If it’s a new school year, then it’s time for teachers to reflect on how to structure their language classes. Experienced teachers are reflecting on what worked and what didn’t work and new teachers are seeking advice as how to ensure students comply with their requests. We teachers are constantly refining what I call “our inner teaching voice”. Here are four ideas to consider adding to your inner teaching voice.
Before entering your classroom, look at yourself in the mirror and tell yourself that you are a powerful adult who will be obeyed. Do this every day until it is an automatic reflex. You must believe this and convey this in every fiber of your being or else the students won’t believe you, and feeling insecure that the adult is not in charge, they will act up and vy for your authority. Read my blog about this here.
Show that you deserve to be obeyed by over preparing for your class.(You work hard for them and they work hard for you.) First, buy a remote presentation device or remote mouse so you can stand behind the most challenging students as you run your class. Create a daily tech guide with a slide for each routine and activity. It subliminally signals the students that they have a lot to do and better get to it! Click here to watch my videos on what goes into the template so that you can make one every day.
In my opinion, I have seen a big change in the way adults interact with children in the United States since entering the classroom 30+ years ago. Many parents no longer tell their children what to do with the expectation of being obeyed, rather they cajole and nudge their children to do what the adults want them to do. This impacts my classroom management as students are accustomed to their defiant behavior being acceptable. Instead of my telling them to sit down, take out the homework, take out the computers, etc., I use musical videos for the transitions. They need to be seated before the class countdown ends in the video. I’m not telling them what to do, the video is telling them in Spanish. When they hear the “bumbumbum” of many of the videos, they wonder what the next activity is rather than reacting to my directives. I don’t know why these indirect commands work so well – but they do! Preview the videos here.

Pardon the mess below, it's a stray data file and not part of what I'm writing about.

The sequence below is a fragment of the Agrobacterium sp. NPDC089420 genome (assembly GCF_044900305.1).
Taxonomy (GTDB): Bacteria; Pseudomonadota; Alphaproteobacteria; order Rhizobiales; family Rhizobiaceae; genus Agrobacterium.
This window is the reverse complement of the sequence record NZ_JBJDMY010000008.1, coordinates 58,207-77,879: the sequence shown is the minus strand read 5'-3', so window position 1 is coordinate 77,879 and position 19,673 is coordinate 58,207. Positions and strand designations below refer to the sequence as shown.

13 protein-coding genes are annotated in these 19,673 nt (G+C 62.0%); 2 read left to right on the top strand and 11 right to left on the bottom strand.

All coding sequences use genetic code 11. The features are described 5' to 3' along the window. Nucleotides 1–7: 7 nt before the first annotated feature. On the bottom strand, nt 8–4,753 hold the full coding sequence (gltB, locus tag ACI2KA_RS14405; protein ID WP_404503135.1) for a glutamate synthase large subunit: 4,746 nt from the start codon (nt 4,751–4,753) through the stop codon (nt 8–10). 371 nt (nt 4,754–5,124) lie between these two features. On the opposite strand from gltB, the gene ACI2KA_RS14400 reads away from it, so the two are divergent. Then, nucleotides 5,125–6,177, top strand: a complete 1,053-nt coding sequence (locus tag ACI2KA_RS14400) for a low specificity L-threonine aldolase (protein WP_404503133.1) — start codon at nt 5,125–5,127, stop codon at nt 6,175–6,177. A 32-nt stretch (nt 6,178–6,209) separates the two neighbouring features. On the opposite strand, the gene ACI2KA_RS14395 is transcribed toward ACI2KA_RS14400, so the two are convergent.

Be leary of starting with external rewards for doing the right thing. They grow old quickly and then you have to up the ante and may become a hostage to their demands for rewards or else they won’t do anything. Some teachers can work this really well, and I have done it in the past with super challenging classes. But if you work on your authority pose, over prepare with a daily tech guide and use target language videos for directives, you most likely won’t need them. External rewards signal that basic behavior is not expected without a reward. Don’t fall for that trap.
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